:: AIR's Main Activities: reforestation
establishment of permanent tree nurseries is the keystone of AIR’s
work. The aim of the nursery projects is to train community
groups to take over the process of reforestation and conservation of
their land. In order to accomplish this, AIR assists community
groups as they organize committees, and then provides them with all the
knowledge and tools they need to establish and maintain tree
nurseries. The community groups are directly responsible for
project activities—planting seeds, caring for the saplings, maintaining
the nurseries and transplanting the trees. In this way, the
community members are empowered to continue with the work after AIR
staff move on to new villages.
AIR has established tree nurseries and trained farmers in over 75
villages, and we regularly add more, which produce more than 200,000
trees per year.
Because the residents
only have limited access to land, and they must farm the land
for food, reforesting in Central America is complicated.
For this reason, AIR has identified species of trees which are not only
good for reforestation, but are also compatible for intercropping and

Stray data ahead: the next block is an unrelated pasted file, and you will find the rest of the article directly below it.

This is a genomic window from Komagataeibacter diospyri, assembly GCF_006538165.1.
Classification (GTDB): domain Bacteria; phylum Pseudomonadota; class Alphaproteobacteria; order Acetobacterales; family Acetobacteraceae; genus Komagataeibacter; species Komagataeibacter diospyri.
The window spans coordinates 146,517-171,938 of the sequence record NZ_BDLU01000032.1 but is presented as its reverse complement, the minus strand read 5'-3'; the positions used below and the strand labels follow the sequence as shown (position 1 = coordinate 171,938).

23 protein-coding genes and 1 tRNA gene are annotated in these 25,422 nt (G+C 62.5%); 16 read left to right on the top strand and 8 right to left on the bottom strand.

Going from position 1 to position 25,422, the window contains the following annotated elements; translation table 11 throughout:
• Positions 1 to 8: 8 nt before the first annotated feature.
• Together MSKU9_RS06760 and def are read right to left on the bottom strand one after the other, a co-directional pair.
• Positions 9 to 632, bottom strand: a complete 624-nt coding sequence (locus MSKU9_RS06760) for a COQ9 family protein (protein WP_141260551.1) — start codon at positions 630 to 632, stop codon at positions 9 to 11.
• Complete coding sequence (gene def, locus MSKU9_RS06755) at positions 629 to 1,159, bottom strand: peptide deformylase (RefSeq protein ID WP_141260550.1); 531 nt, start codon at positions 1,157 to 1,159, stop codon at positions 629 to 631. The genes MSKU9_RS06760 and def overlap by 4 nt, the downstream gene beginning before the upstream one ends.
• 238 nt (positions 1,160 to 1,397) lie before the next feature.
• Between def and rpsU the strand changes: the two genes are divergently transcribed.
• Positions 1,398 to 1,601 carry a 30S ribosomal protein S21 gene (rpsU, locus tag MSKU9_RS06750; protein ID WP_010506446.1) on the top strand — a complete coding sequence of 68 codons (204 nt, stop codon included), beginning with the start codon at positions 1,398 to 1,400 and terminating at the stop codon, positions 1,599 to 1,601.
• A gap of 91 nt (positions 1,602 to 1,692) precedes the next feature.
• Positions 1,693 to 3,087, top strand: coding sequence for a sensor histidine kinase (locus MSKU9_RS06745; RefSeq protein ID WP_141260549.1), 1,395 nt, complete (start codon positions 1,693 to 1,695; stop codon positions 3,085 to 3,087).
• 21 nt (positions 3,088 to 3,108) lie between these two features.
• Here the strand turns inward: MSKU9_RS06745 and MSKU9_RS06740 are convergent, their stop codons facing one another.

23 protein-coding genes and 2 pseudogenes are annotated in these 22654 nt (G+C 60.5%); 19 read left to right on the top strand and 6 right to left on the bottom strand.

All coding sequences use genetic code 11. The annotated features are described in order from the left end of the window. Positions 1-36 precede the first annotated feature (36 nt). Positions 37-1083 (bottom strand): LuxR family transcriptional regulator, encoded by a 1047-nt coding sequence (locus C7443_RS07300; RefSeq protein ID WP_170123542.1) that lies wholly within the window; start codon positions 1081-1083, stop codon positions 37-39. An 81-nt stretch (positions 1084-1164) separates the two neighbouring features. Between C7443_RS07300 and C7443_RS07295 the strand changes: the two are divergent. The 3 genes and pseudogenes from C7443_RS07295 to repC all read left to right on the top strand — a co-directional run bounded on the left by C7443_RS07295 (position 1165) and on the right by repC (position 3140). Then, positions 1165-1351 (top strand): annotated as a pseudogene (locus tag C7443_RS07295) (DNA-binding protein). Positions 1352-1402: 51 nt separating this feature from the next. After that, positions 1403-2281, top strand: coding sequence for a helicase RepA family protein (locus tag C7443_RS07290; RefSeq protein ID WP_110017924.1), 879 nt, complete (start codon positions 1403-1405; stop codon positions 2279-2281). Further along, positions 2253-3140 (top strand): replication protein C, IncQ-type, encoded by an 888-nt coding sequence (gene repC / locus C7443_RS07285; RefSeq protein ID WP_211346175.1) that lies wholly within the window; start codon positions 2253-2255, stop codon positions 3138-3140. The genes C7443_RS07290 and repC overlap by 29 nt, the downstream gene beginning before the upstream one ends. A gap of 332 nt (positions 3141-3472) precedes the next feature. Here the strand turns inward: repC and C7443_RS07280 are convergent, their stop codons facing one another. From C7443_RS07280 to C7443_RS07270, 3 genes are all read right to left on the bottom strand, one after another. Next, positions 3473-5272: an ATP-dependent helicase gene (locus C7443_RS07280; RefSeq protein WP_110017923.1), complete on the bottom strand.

beneficial to the communities. AIR staff help farmers design Sustainable
agriculture systems in their own fields that include as many trees
as possible—trees such as aliso or leucaena that
fertilize the crops naturally and also prevent soil erosion, and are
extremely fast-growing. Other examples of beneficial trees are
fruit trees that provide a much-needed source of nutrition, and the
Gravilea trees which can be planted together with coffee crops to
provide the needed shade.
Fruit Trees and
AIR staff train community members on production and grafting techniques
for a variety of fruit trees and native decorative trees.
Oftentimes, community members choose to start micro-businesses to sell
fruit trees and fruit products and decorative trees—AIR even has a
small store they can use! AIR believes that if tree nurseries
become income-generating, the communities will have an added incentive
to continue reforestation programs.
In 1997, AIR began a project to grow medicinal plants, to combat
stomach problems, colds, and other common illnesses. Using the
knowledge of the Mayan women, AIR has been able to establish a dozen
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